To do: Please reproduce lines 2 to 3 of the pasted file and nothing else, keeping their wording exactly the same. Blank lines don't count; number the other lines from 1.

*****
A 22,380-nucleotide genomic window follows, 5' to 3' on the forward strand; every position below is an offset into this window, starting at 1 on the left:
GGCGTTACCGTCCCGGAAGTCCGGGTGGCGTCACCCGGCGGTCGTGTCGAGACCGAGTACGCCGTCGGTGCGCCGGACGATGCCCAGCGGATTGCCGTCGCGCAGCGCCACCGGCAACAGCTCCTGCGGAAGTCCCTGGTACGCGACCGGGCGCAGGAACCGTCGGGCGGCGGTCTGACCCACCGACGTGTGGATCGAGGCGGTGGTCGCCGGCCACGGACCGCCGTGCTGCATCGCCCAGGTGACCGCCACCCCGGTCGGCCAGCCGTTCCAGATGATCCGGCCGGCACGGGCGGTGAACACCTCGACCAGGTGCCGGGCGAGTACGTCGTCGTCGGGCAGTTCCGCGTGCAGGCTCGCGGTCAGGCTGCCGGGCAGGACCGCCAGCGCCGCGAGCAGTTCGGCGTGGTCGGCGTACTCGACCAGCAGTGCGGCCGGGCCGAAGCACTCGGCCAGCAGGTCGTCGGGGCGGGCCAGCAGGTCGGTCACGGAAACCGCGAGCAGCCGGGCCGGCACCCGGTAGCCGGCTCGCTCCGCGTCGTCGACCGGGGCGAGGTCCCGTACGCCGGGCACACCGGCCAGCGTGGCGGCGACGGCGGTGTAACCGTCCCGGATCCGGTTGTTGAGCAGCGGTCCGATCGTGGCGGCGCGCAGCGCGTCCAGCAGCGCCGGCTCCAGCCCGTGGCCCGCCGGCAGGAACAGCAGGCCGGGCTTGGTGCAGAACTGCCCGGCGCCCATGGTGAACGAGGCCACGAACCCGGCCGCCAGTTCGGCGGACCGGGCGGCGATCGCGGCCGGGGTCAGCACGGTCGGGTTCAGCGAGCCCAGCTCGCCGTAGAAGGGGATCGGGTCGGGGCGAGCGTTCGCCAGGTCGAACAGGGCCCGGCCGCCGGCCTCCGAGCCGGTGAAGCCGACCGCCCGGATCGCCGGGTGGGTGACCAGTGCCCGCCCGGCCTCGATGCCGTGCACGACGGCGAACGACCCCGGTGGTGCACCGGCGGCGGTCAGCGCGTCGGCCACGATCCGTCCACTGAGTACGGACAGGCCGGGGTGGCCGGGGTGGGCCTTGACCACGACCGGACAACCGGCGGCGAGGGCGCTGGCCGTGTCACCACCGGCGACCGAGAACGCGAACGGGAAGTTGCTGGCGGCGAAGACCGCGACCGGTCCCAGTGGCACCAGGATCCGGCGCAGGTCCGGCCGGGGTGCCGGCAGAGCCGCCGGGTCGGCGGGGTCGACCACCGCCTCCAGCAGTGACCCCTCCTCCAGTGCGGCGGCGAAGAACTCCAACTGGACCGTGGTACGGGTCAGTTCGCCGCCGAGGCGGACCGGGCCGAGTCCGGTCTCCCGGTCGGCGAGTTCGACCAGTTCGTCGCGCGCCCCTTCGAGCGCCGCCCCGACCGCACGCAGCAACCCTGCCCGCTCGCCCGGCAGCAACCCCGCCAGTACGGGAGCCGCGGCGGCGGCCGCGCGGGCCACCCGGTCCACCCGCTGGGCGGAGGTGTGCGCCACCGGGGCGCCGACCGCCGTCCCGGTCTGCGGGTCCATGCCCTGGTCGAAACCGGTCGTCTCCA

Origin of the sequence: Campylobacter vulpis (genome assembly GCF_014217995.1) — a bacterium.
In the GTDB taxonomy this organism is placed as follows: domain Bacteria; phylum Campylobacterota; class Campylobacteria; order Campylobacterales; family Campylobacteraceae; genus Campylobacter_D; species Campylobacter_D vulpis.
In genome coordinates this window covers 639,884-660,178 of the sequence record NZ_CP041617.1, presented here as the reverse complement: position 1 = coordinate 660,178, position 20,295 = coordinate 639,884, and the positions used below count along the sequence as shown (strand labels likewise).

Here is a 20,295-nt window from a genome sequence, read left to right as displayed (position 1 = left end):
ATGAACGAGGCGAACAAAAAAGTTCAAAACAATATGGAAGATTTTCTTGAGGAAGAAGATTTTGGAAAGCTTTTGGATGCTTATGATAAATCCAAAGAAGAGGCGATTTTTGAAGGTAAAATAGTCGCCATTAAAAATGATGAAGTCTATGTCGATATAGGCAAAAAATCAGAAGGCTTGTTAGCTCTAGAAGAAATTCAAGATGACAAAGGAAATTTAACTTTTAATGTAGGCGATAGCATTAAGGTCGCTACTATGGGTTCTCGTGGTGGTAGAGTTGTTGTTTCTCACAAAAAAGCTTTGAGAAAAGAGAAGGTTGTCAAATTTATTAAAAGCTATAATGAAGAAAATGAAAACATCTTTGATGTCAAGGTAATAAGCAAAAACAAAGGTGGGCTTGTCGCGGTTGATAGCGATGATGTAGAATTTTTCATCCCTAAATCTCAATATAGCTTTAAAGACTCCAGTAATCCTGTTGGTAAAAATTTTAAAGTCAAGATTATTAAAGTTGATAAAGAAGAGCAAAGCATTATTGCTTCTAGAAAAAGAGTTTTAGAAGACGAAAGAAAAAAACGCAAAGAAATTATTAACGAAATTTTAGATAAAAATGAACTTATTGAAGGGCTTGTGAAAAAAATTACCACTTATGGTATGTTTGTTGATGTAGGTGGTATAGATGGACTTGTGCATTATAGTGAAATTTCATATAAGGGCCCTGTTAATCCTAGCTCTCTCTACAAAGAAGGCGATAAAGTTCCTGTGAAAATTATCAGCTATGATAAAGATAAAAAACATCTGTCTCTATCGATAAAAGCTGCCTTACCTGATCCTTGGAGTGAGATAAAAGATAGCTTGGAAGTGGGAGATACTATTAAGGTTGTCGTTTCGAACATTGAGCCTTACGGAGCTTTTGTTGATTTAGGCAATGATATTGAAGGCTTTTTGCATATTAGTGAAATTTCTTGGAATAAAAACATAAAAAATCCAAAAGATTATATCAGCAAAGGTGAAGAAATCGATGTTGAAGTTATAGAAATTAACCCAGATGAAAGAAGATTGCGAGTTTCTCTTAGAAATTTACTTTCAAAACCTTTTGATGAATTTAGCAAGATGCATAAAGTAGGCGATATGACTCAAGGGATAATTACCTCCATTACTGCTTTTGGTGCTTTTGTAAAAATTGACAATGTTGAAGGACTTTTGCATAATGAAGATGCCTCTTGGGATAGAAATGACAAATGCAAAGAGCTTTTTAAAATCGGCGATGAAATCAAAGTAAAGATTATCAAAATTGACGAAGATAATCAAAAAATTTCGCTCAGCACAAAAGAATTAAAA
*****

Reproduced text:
GGCGTTACCGTCCCGGAAGTCCGGGTGGCGTCACCCGGCGGTCGTGTCGAGACCGAGTACGCCGTCGGTGCGCCGGACGATGCCCAGCGGATTGCCGTCGCGCAGCGCCACCGGCAACAGCTCCTGCGGAAGTCCCTGGTACGCGACCGGGCGCAGGAACCGTCGGGCGGCGGTCTGACCCACCGACGTGTGGATCGAGGCGGTGGTCGCCGGCCACGGACCGCCGTGCTGCATCGCCCAGGTGACCGCCACCCCGGTCGGCCAGCCGTTCCAGATGATCCGGCCGGCACGGGCGGTGAACACCTCGACCAGGTGCCGGGCGAGTACGTCGTCGTCGGGCAGTTCCGCGTGCAGGCTCGCGGTCAGGCTGCCGGGCAGGACCGCCAGCGCCGCGAGCAGTTCGGCGTGGTCGGCGTACTCGACCAGCAGTGCGGCCGGGCCGAAGCACTCGGCCAGCAGGTCGTCGGGGCGGGCCAGCAGGTCGGTCACGGAAACCGCGAGCAGCCGGGCCGGCACCCGGTAGCCGGCTCGCTCCGCGTCGTCGACCGGGGCGAGGTCCCGTACGCCGGGCACACCGGCCAGCGTGGCGGCGACGGCGGTGTAACCGTCCCGGATCCGGTTGTTGAGCAGCGGTCCGATCGTGGCGGCGCGCAGCGCGTCCAGCAGCGCCGGCTCCAGCCCGTGGCCCGCCGGCAGGAACAGCAGGCCGGGCTTGGTGCAGAACTGCCCGGCGCCCATGGTGAACGAGGCCACGAACCCGGCCGCCAGTTCGGCGGACCGGGCGGCGATCGCGGCCGGGGTCAGCACGGTCGGGTTCAGCGAGCCCAGCTCGCCGTAGAAGGGGATCGGGTCGGGGCGAGCGTTCGCCAGGTCGAACAGGGCCCGGCCGCCGGCCTCCGAGCCGGTGAAGCCGACCGCCCGGATCGCCGGGTGGGTGACCAGTGCCCGCCCGGCCTCGATGCCGTGCACGACGGCGAACGACCCCGGTGGTGCACCGGCGGCGGTCAGCGCGTCGGCCACGATCCGTCCACTGAGTACGGACAGGCCGGGGTGGCCGGGGTGGGCCTTGACCACGACCGGACAACCGGCGGCGAGGGCGCTGGCCGTGTCACCACCGGCGACCGAGAACGCGAACGGGAAGTTGCTGGCGGCGAAGACCGCGACCGGTCCCAGTGGCACCAGGATCCGGCGCAGGTCCGGCCGGGGTGCCGGCAGAGCCGCCGGGTCGGCGGGGTCGACCACCGCCTCCAGCAGTGACCCCTCCTCCAGTGCGGCGGCGAAGAACTCCAACTGGACCGTGGTACGGGTCAGTTCGCCGCCGAGGCGGACCGGGCCGAGTCCGGTCTCCCGGTCGGCGAGTTCGACCAGTTCGTCGCGCGCCCCTTCGAGCGCCGCCCCGACCGCACGCAGCAACCCTGCCCGCTCGCCCGGCAGCAACCCCGCCAGTACGGGAGCCGCGGCGGCGGCCGCGCGGGCCACCCGGTCCACCCGCTGGGCGGAGGTGTGCGCCACCGGGGCGCCGACCGCCGTCCCGGTCTGCGGGTCCATGCCCTGGTCGAAACCGGTCGTCTCCA

Origin of the sequence: Campylobacter vulpis (genome assembly GCF_014217995.1) — a bacterium.